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Yes, plastic vapor barrier. I had to take mine most of the way off to get the bracket lying at the bottom of the door. Like yours, the plastic was slathered with adhesive and it tore in a couple of places even as I tried to gently pry it off!
 

Sean Haas

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bavbob uses a trash bag and 3M caulk...

 
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I just did this repair on both left doors (front and rear) on my "new to me" bavaria. Now that everything is buttery smooth (from lock function to latch and window function) it makes the opposite side feel suddenly "bad." ;-)

Here's some basic info:

I used 3M black "weatherstrip adhesive" the second time after JB Weld failed (it gets too hard and brittle, then peels off the glass). I worked for a guy that swore by engine RTV gasket sealant as a great adhesive for glass as well... but I prefer the 3M stuff. Things need to be surgically clean for any of this to work. I wipe everything down with acetone.

I also removed the latch and cleaned it with small brushes and "Prep-Sol" aka "Wax and grease remover" though brakleen works fine, too. I NEVER EVER use white lithium grease on things automotive, as it turns to clay and makes things worse, long term. Instead, I buy bicycle chain lube spray...(which works like the fancy $25 Wurth HHS-K / HS 2000 stuff and is easy to get locally) and completely lubricate the latch. The stuff sprays on thin, then creeps in to crannies...thn gels up to stay put.

I use plain old grease on the vertical rollers after cleaning them as well.

This is a good time to remove any potential rattles, like broken pieces of door brakes etc and also replace the small pea sized latch/lock rod grommets. Makes a HUGE difference.

I've started to use adhesive rubber/tar backed window flashing as a super water barrier / insulation layer. Cheap, effective, and easy to work with. Photo shows its use on a 2002, for reference. Available in different width rolls... I use either 6" wide or (9"?) wide.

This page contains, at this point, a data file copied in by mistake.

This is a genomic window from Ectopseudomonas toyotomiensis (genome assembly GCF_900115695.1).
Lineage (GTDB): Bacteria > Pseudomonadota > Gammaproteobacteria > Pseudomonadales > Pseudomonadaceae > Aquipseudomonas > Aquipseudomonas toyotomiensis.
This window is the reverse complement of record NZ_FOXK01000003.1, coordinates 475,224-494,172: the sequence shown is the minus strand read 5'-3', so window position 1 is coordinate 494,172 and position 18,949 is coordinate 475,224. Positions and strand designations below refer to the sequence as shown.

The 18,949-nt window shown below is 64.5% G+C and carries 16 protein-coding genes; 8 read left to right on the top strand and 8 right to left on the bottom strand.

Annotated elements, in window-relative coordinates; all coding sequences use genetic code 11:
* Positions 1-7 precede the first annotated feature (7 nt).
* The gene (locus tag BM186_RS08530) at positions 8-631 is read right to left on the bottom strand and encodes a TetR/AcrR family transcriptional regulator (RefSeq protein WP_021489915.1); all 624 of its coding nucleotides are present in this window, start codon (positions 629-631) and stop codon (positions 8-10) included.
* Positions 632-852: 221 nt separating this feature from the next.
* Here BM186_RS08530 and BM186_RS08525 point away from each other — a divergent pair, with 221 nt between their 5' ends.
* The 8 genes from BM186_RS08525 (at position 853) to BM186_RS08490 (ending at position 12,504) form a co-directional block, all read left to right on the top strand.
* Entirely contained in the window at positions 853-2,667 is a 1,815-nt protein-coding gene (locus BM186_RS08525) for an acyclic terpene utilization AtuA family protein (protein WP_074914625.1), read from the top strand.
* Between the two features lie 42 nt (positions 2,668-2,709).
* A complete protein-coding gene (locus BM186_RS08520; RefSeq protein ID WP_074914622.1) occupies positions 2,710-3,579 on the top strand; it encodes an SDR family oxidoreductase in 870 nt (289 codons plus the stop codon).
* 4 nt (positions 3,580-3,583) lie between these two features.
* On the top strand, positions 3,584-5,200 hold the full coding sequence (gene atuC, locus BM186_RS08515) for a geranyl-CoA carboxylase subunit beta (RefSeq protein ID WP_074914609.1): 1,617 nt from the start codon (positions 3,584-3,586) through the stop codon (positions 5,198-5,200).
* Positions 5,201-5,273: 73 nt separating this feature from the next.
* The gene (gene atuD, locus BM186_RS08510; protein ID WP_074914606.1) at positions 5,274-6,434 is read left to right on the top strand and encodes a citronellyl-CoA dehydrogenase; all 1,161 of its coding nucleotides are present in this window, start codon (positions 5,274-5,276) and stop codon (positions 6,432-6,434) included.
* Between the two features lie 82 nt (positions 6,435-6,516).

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Christoph

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Probably any black "weatherstrip adhesive" will do. Cannot remember what I used, probably something common (Germany) and unknown (everywhere else). The window fell down, gear parts lying in the door, as well, only a few days before a major trip. Had to be fixed in a hurry, without attention to all the details @Paul Wegweiser describes. Wiped the liners with glass cleaner and put new grease on the running gear after removing the old. Found the self-adhesive foil from Walloth & Nesch really helpful. Comes in rolls. You don't even need to remove the remains of the old cement although I rubbed off most of it with a medium to stiff brush. Now everything works nicely, except for the electric mirror, and looks as it should but I still feel I could have done better.
it makes the opposite side feel suddenly "bad."
Just too right.
 

bavbob

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Maybe I am not clear what we are using the 3M bonding stuff for. From your pictures, you are missing a rubber gasket that wraps around the window where the back bracket holds the window. Adhere the rubber to the window with 3M gasket adhesive, slide into the bracket. No need for glue between the window and the bracket.